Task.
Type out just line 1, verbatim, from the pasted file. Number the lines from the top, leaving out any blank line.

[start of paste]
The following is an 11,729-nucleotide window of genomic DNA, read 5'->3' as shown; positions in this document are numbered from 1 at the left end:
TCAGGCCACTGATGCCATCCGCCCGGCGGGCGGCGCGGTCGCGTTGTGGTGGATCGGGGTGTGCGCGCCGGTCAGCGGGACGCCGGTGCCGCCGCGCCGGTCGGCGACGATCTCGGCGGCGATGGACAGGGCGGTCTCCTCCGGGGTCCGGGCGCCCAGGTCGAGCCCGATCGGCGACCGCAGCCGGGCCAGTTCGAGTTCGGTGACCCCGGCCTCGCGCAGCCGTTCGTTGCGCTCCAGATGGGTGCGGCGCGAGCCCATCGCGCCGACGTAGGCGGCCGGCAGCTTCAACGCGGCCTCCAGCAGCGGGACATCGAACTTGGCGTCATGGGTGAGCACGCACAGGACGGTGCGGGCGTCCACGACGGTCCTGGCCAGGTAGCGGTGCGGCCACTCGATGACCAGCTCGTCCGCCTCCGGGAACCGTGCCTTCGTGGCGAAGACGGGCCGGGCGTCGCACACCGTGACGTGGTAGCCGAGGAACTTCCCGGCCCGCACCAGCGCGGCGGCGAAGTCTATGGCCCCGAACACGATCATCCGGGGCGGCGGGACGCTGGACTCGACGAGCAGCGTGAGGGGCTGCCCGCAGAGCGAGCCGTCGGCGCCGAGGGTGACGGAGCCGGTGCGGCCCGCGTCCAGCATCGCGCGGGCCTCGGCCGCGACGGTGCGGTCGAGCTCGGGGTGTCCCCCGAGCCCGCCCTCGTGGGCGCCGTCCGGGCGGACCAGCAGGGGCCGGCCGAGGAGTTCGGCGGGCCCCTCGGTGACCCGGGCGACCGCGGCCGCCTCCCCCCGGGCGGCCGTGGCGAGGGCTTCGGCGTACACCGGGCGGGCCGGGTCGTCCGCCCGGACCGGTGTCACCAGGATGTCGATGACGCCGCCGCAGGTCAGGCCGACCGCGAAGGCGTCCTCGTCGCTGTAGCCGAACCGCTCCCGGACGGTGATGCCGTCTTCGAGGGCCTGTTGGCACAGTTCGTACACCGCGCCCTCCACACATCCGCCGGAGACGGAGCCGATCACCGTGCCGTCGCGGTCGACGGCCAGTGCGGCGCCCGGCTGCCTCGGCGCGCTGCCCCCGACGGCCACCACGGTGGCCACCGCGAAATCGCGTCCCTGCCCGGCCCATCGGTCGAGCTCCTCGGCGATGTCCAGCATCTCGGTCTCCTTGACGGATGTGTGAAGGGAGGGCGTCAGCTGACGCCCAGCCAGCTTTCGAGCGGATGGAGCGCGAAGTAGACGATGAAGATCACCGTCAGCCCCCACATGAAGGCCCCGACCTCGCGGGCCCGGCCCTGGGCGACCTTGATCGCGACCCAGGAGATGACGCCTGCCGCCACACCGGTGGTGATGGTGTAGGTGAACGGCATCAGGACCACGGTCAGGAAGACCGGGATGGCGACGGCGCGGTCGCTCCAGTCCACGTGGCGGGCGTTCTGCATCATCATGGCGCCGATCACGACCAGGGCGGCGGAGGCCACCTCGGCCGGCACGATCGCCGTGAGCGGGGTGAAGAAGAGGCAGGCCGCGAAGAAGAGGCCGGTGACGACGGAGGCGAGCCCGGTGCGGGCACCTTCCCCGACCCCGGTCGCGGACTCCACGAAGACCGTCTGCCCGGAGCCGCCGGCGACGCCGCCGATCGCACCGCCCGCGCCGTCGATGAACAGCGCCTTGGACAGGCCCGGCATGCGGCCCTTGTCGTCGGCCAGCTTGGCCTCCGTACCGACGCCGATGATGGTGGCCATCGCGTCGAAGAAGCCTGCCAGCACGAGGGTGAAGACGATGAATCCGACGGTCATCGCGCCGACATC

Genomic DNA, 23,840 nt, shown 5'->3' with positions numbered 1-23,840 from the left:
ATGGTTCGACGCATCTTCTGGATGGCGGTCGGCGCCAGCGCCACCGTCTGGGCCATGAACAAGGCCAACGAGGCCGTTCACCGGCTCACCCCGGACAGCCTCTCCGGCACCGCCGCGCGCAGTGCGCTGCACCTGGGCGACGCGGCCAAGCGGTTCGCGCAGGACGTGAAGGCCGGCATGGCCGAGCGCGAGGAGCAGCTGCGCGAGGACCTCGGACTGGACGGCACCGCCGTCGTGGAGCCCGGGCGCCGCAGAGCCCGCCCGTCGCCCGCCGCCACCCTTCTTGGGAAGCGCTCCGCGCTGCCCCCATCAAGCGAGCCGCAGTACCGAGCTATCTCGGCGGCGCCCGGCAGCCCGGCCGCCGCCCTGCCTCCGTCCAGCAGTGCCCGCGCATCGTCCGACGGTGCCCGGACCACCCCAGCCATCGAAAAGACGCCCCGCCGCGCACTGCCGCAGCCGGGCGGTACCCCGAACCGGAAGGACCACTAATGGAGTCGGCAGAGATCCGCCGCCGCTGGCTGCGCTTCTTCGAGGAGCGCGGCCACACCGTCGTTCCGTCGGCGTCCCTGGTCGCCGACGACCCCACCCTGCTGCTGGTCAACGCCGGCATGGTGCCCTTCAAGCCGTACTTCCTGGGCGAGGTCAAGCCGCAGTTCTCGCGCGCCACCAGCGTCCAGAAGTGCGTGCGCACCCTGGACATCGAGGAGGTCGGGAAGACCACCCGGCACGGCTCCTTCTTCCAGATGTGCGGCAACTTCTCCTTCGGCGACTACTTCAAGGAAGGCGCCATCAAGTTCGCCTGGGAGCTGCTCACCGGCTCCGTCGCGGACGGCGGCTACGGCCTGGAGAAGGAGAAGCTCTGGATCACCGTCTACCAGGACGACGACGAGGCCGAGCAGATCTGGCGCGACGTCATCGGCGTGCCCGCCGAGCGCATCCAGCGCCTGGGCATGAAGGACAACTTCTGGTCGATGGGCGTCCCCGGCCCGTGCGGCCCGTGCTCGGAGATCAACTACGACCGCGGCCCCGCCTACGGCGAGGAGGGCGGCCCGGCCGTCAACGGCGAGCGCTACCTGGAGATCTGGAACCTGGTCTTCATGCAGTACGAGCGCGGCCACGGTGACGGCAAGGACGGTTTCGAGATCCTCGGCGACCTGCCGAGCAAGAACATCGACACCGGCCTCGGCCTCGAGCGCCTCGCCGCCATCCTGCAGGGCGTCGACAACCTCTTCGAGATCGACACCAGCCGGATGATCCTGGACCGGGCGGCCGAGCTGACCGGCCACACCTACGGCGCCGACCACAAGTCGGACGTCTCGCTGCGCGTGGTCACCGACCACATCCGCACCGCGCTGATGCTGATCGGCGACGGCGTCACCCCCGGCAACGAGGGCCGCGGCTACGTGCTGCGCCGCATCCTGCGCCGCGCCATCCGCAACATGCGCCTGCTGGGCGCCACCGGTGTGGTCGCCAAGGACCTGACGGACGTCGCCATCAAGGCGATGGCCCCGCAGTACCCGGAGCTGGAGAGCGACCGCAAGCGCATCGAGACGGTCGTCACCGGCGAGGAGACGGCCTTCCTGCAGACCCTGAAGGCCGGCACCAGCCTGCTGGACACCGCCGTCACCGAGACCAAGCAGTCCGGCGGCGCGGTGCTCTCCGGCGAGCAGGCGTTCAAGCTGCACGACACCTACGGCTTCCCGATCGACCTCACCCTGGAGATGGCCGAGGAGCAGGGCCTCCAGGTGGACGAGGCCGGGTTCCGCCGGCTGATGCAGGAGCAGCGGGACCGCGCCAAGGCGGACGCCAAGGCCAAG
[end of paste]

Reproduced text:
The following is an 11,729-nucleotide window of genomic DNA, read 5'->3' as shown; positions in this document are numbered from 1 at the left end: